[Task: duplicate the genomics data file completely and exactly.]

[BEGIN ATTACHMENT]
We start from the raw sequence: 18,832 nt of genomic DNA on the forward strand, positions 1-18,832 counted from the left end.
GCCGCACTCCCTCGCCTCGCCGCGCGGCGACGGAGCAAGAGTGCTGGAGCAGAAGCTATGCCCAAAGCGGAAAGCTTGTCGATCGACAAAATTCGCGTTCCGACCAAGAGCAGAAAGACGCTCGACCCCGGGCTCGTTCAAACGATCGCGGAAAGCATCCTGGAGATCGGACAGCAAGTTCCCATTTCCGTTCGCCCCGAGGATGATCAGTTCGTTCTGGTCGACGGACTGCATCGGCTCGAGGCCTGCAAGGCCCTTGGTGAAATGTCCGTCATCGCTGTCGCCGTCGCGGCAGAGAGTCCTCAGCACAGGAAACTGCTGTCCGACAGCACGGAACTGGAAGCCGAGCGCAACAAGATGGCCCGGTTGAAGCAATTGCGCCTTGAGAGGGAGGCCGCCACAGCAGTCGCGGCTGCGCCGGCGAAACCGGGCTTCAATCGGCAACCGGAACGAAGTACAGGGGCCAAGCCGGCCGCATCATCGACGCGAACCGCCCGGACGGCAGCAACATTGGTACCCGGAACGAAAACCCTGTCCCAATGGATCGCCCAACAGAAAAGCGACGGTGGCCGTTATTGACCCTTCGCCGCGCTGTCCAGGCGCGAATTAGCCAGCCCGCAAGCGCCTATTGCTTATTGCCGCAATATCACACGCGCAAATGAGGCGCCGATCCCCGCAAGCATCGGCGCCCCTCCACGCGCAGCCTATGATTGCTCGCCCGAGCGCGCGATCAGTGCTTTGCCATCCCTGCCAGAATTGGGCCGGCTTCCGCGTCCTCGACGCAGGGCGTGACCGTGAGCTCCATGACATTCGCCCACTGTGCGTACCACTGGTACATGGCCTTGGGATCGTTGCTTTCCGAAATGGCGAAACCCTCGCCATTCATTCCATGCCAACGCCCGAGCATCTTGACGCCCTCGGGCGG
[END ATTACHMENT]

We start from the raw sequence: 18,832 nt of genomic DNA on the forward strand, positions 1-18,832 counted from the left end.
GCCGCACTCCCTCGCCTCGCCGCGCGGCGACGGAGCAAGAGTGCTGGAGCAGAAGCTATGCCCAAAGCGGAAAGCTTGTCGATCGACAAAATTCGCGTTCCGACCAAGAGCAGAAAGACGCTCGACCCCGGGCTCGTTCAAACGATCGCGGAAAGCATCCTGGAGATCGGACAGCAAGTTCCCATTTCCGTTCGCCCCGAGGATGATCAGTTCGTTCTGGTCGACGGACTGCATCGGCTCGAGGCCTGCAAGGCCCTTGGTGAAATGTCCGTCATCGCTGTCGCCGTCGCGGCAGAGAGTCCTCAGCACAGGAAACTGCTGTCCGACAGCACGGAACTGGAAGCCGAGCGCAACAAGATGGCCCGGTTGAAGCAATTGCGCCTTGAGAGGGAGGCCGCCACAGCAGTCGCGGCTGCGCCGGCGAAACCGGGCTTCAATCGGCAACCGGAACGAAGTACAGGGGCCAAGCCGGCCGCATCATCGACGCGAACCGCCCGGACGGCAGCAACATTGGTACCCGGAACGAAAACCCTGTCCCAATGGATCGCCCAACAGAAAAGCGACGGTGGCCGTTATTGACCCTTCGCCGCGCTGTCCAGGCGCGAATTAGCCAGCCCGCAAGCGCCTATTGCTTATTGCCGCAATATCACACGCGCAAATGAGGCGCCGATCCCCGCAAGCATCGGCGCCCCTCCACGCGCAGCCTATGATTGCTCGCCCGAGCGCGCGATCAGTGCTTTGCCATCCCTGCCAGAATTGGGCCGGCTTCCGCGTCCTCGACGCAGGGCGTGACCGTGAGCTCCATGACATTCGCCCACTGTGCGTACCACTGGTACATGGCCTTGGGATCGTTGCTTTCCGAAATGGCGAAACCCTCGCCATTCATTCCATGCCAACGCCCGAGCATCTTGACGCCCTCGGGCGG